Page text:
Rosemary tea belongs to one of those teas that are always close at hand, but almost never in the cup. One of completely neglected tea is a real elixir for the soul and body.
Rarely used Dalmatian treasure
About every six months I make a big inventory of my teas. My collection contains almost three hundred different teas (filter bags not included), so I usually stumble upon some of the long forgotten teas. One of them is Rosemary tea. Unfortunately, the tea I found was bought at the foreign market (thanks to my grandma), but soon after I got the opportunity to write about real Dalmatian Rosemary tea (thank to Nataša). Rosemary tea is one of at least five great teas from Croatian coast that we have in abundance, but rarely use or produce for a mass market. I will soon write about others.
While the rosemary is almost the essential ingredient in every Croatian kitchen cupboard, it’s time it becomes the essential part of a tea cabinet as well. I cannot even describe how happy I was when I saw countless rows of rosemary bushes, full of young branches and leaves. I did take this opportunity to write about this tea on Tea Chronicles. I won’t go into the potential health benefits of Rosemary tea, there are a lot of other pages that offer those kinds of information, and my specialty are teas made of Camellia sinensis, but I will make a short introduction and a reminder of how great this tea is.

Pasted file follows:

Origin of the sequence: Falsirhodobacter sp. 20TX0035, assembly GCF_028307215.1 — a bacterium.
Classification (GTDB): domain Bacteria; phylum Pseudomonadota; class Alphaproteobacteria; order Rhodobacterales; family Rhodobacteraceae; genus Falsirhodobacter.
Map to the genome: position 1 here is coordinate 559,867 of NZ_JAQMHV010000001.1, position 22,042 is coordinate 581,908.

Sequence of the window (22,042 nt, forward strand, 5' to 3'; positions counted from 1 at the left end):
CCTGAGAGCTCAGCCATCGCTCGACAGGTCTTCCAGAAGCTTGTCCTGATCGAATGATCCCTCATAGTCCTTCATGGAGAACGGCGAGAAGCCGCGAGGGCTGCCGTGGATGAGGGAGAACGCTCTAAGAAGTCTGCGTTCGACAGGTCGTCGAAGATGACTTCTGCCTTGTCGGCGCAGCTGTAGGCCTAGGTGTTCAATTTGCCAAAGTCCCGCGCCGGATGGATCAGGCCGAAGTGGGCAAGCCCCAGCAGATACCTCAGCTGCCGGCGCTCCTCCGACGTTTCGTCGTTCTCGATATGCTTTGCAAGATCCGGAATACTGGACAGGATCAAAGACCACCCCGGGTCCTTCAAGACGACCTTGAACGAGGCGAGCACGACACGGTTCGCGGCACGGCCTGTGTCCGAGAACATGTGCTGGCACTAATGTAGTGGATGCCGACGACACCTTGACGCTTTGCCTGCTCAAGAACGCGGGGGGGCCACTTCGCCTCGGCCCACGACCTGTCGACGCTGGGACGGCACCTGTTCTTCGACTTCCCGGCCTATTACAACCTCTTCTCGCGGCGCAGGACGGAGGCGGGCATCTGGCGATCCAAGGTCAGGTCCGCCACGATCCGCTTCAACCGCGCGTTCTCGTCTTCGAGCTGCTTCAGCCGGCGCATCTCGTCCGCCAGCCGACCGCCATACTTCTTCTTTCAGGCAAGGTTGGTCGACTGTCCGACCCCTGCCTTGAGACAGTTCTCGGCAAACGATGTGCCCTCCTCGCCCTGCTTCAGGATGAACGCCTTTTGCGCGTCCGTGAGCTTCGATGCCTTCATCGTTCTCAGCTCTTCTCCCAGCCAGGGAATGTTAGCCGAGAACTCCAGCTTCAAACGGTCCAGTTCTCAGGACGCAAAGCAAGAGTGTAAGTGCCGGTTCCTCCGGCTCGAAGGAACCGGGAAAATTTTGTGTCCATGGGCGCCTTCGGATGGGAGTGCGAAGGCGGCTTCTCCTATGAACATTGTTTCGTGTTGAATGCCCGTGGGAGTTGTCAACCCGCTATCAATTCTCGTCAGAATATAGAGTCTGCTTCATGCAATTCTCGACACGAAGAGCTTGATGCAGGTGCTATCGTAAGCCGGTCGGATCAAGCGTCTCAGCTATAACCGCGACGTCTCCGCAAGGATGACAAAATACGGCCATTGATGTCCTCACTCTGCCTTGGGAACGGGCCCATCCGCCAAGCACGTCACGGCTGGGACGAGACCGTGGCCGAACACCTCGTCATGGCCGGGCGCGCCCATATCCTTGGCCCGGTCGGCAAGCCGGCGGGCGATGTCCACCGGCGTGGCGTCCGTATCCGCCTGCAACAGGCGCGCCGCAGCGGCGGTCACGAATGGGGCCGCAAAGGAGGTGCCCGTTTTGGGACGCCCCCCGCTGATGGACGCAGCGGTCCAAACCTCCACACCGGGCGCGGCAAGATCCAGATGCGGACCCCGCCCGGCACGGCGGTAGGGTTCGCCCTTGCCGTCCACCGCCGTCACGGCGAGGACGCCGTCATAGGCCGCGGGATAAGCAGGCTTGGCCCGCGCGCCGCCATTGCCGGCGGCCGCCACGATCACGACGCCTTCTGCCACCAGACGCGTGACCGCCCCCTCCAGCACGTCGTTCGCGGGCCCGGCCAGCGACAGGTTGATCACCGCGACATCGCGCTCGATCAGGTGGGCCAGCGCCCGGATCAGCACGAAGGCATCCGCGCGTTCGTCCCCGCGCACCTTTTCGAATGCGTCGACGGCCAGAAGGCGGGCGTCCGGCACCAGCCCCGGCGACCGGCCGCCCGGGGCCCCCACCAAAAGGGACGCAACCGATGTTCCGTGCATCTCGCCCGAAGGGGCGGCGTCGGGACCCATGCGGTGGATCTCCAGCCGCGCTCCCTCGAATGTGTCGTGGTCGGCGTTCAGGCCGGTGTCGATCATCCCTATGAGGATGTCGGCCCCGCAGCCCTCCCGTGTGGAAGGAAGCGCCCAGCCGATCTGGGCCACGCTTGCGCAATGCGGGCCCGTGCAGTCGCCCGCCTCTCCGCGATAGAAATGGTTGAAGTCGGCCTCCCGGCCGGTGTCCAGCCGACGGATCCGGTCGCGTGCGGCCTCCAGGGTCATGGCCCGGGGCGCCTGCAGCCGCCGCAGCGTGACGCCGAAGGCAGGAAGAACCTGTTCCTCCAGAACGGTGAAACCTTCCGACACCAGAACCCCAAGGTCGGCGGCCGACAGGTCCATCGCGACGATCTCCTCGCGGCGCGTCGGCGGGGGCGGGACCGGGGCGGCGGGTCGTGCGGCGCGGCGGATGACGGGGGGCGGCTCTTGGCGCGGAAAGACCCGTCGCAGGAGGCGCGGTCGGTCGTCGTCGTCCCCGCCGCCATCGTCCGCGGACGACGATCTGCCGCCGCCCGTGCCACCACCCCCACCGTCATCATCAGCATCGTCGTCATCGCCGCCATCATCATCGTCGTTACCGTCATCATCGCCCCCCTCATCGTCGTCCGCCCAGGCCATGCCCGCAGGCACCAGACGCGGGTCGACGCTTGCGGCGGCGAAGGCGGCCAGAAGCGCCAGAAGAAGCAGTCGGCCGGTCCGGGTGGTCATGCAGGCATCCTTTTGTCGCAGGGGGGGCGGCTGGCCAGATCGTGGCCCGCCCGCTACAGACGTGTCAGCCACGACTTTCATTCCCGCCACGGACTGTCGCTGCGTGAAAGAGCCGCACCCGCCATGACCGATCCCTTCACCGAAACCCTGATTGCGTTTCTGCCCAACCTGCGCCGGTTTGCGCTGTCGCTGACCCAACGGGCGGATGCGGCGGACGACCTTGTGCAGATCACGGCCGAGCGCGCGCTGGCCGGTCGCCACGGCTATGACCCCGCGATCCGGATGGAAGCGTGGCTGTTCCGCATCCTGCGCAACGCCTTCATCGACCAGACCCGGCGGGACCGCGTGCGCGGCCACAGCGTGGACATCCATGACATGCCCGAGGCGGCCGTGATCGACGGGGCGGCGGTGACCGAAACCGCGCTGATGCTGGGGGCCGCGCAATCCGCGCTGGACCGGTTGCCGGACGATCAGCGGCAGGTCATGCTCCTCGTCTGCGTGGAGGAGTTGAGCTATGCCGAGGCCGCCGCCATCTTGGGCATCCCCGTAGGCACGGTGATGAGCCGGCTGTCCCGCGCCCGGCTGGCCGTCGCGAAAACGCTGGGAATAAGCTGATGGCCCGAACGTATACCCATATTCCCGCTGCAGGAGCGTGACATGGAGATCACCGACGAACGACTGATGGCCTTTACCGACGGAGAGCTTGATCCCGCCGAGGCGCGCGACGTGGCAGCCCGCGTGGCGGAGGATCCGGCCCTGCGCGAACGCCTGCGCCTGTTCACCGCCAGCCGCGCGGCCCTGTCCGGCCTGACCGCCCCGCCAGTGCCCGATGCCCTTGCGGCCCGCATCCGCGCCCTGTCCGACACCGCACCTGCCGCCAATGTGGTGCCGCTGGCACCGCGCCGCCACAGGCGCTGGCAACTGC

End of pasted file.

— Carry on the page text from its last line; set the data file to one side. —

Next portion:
Rosemary tea – brewing
Both dried and fresh rosemary leaves can be used for brewing. What is really interesting is that a whole branch can easily be used for brewing, which is making whole process really simple and without a need for using a strainer. Rosemary tea is really simple to brew. If you are using dried leaves, they will usually be shredded into smaller bits. One tea spoon will be enough for 200 ml of boiling water. Three to five minutes would be optimal steeping time. Don’t over-steep it, it could become bitter.
I have to admit, the thought of Rosemary tea was not so attractive in the beginning. I had the impression it would be way too aromatic and strong, very much like its scent. However, I was pleasantly surprised. Even though the Rosemary tea deserved a reputation of a healthy drink (potential herbal help for fighting against depression, headache, digestive problems, especially dyspepsia, and both relaxation and increasing energy levels), I always tend to watch at the potential health benefits from a much deeper perspective. I do believe that in order to feel any benefits whatsoever, you first need to enjoy your beverage. Rosemary tea offers a beautiful feeling, it’s mild but aromatic, and feels just like drinking a warm cup of relaxation. If you are drinking it for relaxing purposes, try adding a bit of lavender (from Dalmatia, of course).
Next time when you will be adding rosemary to your food, put some into your tea cup as well. Pour in boiling water, let it steep for a few minutes, and enjoy. It’s perfect for drinking after evening meal.